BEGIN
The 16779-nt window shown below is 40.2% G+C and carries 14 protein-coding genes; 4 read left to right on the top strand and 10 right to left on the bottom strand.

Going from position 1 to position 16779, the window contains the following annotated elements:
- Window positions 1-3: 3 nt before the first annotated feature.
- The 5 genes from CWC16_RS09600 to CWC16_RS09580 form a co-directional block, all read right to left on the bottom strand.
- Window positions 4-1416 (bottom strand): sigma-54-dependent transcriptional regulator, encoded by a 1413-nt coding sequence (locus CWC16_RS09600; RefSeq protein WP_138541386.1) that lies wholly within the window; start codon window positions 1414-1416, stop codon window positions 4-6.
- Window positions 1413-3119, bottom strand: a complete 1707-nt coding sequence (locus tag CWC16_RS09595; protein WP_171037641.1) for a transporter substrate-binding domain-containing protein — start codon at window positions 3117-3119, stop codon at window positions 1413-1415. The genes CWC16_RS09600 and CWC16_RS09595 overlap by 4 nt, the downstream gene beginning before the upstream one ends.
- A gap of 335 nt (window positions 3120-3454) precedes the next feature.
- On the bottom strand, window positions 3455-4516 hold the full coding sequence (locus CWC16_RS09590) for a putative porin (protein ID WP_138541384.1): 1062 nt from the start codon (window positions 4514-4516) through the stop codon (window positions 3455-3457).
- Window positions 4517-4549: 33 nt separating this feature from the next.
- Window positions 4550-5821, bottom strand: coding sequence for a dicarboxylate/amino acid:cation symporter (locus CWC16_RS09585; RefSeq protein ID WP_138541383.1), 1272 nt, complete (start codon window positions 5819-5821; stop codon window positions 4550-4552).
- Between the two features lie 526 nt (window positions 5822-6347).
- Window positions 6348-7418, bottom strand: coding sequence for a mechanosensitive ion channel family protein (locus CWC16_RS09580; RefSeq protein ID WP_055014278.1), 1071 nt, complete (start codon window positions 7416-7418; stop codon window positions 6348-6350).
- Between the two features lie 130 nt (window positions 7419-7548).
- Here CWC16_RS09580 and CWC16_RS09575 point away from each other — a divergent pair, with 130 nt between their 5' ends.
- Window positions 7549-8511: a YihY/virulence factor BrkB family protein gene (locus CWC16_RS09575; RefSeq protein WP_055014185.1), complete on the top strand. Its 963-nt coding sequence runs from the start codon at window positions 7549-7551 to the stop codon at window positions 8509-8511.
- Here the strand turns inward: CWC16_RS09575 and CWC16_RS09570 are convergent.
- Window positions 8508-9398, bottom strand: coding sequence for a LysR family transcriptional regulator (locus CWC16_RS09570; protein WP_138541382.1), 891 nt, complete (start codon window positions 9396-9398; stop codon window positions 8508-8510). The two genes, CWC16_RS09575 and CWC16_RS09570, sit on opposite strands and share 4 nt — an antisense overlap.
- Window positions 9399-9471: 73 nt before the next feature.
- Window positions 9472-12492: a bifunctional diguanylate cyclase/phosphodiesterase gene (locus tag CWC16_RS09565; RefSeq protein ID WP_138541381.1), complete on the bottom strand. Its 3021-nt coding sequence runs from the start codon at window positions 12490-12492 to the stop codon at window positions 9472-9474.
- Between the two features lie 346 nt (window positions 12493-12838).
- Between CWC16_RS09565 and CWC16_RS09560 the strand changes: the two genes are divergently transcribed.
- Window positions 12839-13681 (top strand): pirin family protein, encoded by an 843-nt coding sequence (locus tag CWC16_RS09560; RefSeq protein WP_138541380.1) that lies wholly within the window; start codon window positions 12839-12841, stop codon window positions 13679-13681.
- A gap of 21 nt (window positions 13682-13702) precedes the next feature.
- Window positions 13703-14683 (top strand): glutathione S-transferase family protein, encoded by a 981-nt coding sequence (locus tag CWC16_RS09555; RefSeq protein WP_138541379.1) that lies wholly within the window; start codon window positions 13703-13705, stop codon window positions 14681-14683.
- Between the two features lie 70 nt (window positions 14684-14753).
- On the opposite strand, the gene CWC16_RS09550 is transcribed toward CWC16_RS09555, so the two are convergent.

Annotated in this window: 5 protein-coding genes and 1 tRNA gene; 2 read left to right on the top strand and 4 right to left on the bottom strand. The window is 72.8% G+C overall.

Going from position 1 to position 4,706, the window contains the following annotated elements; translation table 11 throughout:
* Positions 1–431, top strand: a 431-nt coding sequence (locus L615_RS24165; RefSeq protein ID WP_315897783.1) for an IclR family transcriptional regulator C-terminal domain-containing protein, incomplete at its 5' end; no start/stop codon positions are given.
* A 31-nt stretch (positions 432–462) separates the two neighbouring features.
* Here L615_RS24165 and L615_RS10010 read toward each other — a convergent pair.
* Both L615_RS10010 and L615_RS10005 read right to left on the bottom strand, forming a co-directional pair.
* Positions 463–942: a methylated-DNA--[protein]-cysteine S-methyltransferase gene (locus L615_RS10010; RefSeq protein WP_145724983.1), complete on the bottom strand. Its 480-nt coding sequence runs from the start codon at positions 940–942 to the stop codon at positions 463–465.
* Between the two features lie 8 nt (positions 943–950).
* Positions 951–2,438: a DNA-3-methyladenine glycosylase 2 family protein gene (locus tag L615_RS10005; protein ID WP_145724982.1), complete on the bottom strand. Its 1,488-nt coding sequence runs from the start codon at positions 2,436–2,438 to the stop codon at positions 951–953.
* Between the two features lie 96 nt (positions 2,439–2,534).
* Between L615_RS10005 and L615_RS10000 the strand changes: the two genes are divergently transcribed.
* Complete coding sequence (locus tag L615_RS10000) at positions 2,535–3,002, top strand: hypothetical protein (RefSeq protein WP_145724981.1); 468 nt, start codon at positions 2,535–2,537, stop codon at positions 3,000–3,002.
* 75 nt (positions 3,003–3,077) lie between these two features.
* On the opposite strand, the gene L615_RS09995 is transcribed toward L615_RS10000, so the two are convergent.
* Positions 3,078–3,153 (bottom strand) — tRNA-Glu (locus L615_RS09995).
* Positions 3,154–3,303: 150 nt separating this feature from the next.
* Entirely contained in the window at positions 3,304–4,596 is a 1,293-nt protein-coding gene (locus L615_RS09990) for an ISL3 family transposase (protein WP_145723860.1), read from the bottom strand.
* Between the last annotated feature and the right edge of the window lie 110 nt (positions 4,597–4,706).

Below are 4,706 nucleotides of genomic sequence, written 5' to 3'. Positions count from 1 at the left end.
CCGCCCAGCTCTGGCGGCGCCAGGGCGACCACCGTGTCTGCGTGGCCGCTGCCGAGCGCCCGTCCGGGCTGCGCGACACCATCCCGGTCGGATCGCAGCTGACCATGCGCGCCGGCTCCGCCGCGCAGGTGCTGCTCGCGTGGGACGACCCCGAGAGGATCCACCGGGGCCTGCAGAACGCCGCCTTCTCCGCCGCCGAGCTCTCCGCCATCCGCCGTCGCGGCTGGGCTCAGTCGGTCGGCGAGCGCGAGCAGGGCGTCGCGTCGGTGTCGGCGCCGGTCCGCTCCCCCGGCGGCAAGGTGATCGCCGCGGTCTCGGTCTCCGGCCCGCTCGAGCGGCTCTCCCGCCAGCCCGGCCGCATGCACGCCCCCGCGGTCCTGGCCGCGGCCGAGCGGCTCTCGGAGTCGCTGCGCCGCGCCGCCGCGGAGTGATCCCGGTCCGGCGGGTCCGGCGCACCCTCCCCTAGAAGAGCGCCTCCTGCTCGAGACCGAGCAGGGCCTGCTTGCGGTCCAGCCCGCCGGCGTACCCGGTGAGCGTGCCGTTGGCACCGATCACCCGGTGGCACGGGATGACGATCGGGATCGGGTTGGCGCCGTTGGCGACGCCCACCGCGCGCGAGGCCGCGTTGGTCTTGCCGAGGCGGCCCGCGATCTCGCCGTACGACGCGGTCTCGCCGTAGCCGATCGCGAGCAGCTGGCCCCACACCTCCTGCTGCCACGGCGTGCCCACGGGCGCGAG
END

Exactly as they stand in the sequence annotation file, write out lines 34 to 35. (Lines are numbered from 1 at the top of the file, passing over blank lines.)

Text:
* Between the two features lie 8 nt (positions 943–950).
* Positions 951–2,438: a DNA-3-methyladenine glycosylase 2 family protein gene (locus tag L615_RS10005; protein ID WP_145724982.1), complete on the bottom strand. Its 1,488-nt coding sequence runs from the start codon at positions 2,436–2,438 to the stop codon at positions 951–953.